Third-Party Coverage

Insurance coverage that protects you against claims from other people.  Examples related to auto insurance include bodily injury and property damage liability.

Treasury bill

A bond issued by the US government with a fixed interest rate and a maturity of less than one year

Treasury bond

A bond issued by the US government with a fixed interest rate and a maturity of more than 10 years.

Treasury note

A bond issued by the US government with a fixed interest rate and a maturity of one to 10 years

Uninsured and Underinsured Motorist Coverage

Insurance coverage that reimburses medical expenses and lost wages from a car accident when the at-fault driver does not have insurance or his or her limit of liability do not cover your losses.

Variable interest rate

An interest rate on borrowed money that changes based on outside influences.

Vesting

A process by which an employer increases your ownership of an asset based on how long you have worked for the employer. Vesting is often applied to employer’s matching contributions to a defined contribution retirement plan. For example, if an employer put $1,000 a year in a defined contribution plan for your benefit with a vesting schedule of 20% per year, you would own 20% of the first $1,000 or $200 at the end of the first year, 40% of the first two years’ $1,000 contributions or $800 at the end of the second year and so on up to owning 100% of all contributions once you have been with the employer for five years. If you leave the company before you are fully vested, the employer will take the portion of its contributions that are not yet vested and the related investment returns out of your account. You always own 100% of your contributions and their returns.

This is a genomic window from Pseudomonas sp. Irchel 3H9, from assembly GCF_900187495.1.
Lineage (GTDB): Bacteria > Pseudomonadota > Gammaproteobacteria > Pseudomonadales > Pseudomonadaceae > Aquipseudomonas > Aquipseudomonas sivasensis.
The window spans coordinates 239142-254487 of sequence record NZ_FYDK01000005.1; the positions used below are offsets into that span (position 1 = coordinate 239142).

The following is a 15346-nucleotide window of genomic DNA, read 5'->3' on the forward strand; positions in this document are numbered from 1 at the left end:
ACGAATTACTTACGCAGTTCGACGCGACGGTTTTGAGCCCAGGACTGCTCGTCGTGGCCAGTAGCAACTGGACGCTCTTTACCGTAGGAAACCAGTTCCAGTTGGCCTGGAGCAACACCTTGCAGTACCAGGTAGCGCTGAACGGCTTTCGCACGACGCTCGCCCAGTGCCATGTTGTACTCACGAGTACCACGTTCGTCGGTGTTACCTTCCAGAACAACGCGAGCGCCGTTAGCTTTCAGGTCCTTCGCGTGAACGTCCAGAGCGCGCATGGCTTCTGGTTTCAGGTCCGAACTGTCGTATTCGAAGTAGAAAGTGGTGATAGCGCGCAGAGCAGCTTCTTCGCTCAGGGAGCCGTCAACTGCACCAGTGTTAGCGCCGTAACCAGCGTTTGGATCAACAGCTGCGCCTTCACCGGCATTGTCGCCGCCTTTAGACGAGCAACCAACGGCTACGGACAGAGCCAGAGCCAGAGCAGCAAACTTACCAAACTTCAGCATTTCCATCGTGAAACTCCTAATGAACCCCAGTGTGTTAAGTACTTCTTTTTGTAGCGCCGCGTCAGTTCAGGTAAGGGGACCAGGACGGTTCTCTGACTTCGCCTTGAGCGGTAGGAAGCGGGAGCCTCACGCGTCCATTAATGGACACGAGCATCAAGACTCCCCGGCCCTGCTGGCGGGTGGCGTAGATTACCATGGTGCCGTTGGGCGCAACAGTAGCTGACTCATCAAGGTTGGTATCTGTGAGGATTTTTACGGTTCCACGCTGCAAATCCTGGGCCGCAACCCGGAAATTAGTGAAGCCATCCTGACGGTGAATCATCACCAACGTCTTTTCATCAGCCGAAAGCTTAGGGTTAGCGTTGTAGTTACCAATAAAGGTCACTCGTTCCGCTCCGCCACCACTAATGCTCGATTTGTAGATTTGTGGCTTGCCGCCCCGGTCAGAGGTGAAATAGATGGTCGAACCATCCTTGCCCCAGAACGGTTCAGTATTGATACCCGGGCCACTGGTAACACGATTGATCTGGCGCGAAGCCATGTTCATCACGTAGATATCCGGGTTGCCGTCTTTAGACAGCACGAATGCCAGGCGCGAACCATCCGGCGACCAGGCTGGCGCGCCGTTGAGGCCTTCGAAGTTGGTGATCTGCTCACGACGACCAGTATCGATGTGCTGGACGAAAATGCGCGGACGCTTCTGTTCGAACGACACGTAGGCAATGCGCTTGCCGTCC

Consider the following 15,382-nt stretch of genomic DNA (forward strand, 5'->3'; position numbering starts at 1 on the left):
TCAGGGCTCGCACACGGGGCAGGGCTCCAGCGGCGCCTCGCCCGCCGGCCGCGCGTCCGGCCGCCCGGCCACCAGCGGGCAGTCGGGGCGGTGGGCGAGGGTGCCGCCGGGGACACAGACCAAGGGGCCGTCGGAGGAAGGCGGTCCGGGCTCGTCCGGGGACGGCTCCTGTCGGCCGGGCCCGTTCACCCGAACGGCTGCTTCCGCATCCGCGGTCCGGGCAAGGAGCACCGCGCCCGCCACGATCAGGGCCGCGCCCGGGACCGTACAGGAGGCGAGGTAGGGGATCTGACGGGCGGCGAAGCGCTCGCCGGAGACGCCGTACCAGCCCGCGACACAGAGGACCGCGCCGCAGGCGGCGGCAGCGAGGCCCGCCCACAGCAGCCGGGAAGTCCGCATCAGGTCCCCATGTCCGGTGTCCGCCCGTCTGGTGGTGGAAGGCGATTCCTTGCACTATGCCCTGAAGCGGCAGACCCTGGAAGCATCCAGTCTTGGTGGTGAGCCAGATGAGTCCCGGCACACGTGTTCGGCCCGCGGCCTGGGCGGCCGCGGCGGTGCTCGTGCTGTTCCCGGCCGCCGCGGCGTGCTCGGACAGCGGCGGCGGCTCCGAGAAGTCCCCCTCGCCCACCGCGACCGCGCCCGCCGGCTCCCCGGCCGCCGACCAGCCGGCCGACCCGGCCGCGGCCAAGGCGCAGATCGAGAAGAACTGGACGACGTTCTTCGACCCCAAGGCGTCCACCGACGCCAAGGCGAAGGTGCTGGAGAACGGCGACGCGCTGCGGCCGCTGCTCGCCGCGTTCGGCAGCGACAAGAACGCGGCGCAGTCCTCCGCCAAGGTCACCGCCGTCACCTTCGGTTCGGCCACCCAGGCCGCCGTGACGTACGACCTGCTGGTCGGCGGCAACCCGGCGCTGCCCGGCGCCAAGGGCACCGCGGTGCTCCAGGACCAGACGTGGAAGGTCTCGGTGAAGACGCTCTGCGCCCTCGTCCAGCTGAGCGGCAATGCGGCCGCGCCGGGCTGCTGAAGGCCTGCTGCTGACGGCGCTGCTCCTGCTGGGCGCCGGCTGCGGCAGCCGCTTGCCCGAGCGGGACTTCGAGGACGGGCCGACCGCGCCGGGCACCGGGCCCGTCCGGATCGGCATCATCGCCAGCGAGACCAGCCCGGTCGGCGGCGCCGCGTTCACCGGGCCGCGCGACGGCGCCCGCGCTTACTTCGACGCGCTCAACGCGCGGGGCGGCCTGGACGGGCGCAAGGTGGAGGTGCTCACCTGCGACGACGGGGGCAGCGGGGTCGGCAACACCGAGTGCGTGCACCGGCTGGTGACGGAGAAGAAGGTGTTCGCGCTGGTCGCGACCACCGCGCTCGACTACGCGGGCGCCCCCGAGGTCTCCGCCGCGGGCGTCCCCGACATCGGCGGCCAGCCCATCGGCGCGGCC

Volatility

The possibility that something will deviate from its expected or average value, including both good and bad results.

Weighted average

A calculation using all of the observations of a variable with each observation being assigned a weight.  The weight is the relative importance of that observation.  Each observation is multiplied by its weight.  The sum of those products is divided by the sum of the weights.  If all of the weights are equal, the result is the average most commonly used.  As an example, there are three observations of some variable – 0, 1 and 2.  If the weights applied to each of them is the same, e.g., 1, the weighted average is the sum of the three observations divided by the sum of the weights or (0+1+2)/(1+1+1) = 3/3 = 1.   If the weight given to 1 and 2 is still 1, but the weight given to 0 is increased to 4, the calculation becomes (4*0 + 1*1 + 1*2)/(4+1+1) = 3/6 = 0.5.

Yield curve

The relationship between interest rates and the maturities of bonds with the same quality and characteristics.